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I have a vocal that is in Eb minor, I wanted to pitch it to F major. Can anybody help me on how to do it? I have Little Alterboy but it does not help me much. I tried changing the cents from the pitch knob available in the sample as well but increasing 200 cents takes me up only 2 semitones and that makes the key of the sample F minor and I need the sample in F major.

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    You could do it as a musician would - by changing basically the 3rds and 6ths from the original minor key to become major diatonic notes. Then move everything up by one tone.
    – Tim
    May 28 '21 at 7:56
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    Maybe you could try to pitch the vocals one semitone down. That would get you D minor, which would be the relativ minor to F major (same notes in the scale, but different order).
    – Olli
    May 28 '21 at 8:04
  • This is firmly within the purview of Melodyne & probably little else.
    – Tetsujin
    May 28 '21 at 8:36
  • Maybe Autotune or Waves Tune it to a different scale, if an F minor --> F major mutation is really wanted. :) May 28 '21 at 11:02
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The quick answer is that it won't work because you can't transpose between major and minor tonalities. You'll need a different kind of program to get that kind of thing done, or it can be done manually with experience (more on this later).


That said, it is possible to exploit the phenomenon of relative keys to get something pretty close to what the question asks for: By shifting the pitch of the Eb minor sample down a semitone, it will be in D minor, which is the relative minor key of F major. Thus the sample could be placed quite convincingly in F major after that modification.

However, this is slightly different from what would occur when shifting normally between major keys. Suppose the first note of the original sample is Eb. The note Eb happens to be the tonic of Eb minor, also known as scale degree 1. Now, apply the shift to get to D minor and the first note is now D. Since D minor is the relative key of F major, let's suppose we've placed our D minor sample in F major. This should work pretty well, and all the notes will align with the key. Now the first note of our pitch-shifted sample is D, and the note D is the tonic of D minor as well. However, that note D is the submediant of F major rather than the tonic - in other words, we successfully put the sample into F major by using the relative minor, but this relative movement also changed what positions in the scale the notes of the sample occupy (our original scale degree 1 of Eb is now scale degree 6 for F).

This kind of change may or may not be desirable, depending on the musician/composer/producer's subjective vision of what the music should sound like. I mention relative keys because relative shifts are a very simple task for a computer program, since it just corresponds to a multiplication of the frequency of all notes by the same constant ratio. No matter how complex the music is, transposition is an objective and algorithmic process.

The other way to go between tonalities is via parallel keys, which is not as easy for a computer to accomplish (or human, although musicians can get very good at it). This transformation edits specific pitch classes of the music to essentially force the music into a major key; think of it like rounding numbers to the nearest integer in math, but rounding notes into the major scale instead. Not only is this a more difficult programming exercise, it is also subjective when music gets more complicated than simple diatonic notes. For example, how would you convert Rimsy-Korsakov's *Flight of the Bumblebee" into a major key? Or the Legend of Zelda title theme into a minor key? Or any blues music, which will almost always blend major and minor key elements?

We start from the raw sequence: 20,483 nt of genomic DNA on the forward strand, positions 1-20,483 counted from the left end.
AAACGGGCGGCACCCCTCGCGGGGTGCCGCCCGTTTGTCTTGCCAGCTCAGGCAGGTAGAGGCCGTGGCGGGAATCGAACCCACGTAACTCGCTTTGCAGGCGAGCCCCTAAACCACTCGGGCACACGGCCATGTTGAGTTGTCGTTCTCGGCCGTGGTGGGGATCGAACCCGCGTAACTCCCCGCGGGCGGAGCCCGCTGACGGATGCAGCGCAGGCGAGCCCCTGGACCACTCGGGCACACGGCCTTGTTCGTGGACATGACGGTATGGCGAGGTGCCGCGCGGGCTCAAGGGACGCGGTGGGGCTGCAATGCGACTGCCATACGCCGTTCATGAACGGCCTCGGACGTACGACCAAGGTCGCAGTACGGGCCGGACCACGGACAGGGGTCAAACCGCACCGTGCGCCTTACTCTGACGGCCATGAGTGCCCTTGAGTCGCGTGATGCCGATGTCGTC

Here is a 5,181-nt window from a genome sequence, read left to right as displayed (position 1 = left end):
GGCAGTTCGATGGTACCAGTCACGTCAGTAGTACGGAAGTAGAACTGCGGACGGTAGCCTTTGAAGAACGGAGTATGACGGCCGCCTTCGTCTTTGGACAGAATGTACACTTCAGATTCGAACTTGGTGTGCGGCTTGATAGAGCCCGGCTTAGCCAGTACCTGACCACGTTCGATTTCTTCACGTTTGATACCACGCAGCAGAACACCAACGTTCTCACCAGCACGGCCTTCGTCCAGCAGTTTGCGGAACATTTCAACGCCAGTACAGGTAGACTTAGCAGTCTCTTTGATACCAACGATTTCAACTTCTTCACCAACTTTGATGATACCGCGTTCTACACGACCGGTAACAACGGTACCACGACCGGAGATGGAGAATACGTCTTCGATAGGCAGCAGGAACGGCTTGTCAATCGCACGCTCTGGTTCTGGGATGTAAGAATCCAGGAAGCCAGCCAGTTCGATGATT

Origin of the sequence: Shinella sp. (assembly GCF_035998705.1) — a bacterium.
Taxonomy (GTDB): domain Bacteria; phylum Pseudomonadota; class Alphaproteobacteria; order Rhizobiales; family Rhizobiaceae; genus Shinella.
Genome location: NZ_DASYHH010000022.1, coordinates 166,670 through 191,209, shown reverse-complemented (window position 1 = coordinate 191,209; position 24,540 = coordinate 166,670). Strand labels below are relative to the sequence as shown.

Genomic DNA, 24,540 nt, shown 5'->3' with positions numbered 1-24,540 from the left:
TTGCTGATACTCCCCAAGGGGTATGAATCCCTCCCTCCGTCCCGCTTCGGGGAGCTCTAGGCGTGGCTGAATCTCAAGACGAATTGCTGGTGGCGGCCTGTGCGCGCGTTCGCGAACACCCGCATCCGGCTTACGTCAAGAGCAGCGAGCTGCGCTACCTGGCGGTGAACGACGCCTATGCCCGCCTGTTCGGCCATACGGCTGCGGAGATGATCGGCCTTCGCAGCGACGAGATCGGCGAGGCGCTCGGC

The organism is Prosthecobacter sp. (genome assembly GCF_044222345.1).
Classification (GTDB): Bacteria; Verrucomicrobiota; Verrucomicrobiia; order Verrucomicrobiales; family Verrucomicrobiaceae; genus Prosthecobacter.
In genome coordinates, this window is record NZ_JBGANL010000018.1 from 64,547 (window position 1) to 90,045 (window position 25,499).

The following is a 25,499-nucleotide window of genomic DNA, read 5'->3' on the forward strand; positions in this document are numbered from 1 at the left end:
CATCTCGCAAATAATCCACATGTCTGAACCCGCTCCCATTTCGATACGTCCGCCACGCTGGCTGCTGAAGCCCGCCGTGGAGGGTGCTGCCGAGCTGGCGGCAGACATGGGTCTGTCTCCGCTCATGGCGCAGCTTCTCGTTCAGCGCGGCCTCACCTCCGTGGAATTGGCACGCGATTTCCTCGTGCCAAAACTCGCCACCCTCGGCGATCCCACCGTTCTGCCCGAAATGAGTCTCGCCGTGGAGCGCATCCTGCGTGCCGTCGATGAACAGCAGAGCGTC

It's possible to have a program simply map every possible note onto a note of the major scale, but often times that can lead to a less-musical result when non-diatonic notes and chords appear. Melodic contours might change, and carefully-planned harmonies can stop making sense - the intent of the piece starts to get lost without some subjective guidance. As a result, this parallel process can have varying rates of success if done via software and it may or may not be desirable for the sample in question.


So if the sample needs to go from Eb minor to F major, then this can be achieved with a transposition in conjunction with either a relative transformation or a parallel transformation (same pitch classes vs. same tonic). But there's no way to bump a piece of music from a major key to a minor key or vice versa by using transposition alone!

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    I agree with most of this, and transposition isn't the appropriate word, as you say. I used to change from minor to major and vice versa with choirs - sometimes on the hoof - without much problem. Mainly (as in comment) changing notes 3 and 6. And sometimes harmonies. But it worked. Not saying technology is the answer though.
    – Tim
    May 28 '21 at 11:09
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If you use FL Studio, you can use the plugin New Tone to change the pitch of the sample on a note-by-note basis. There are a few other programs that can do this as well, including Melodyne.

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Alternatively, you can also re-pitch the audio with an autotune plugin like Pitcher.

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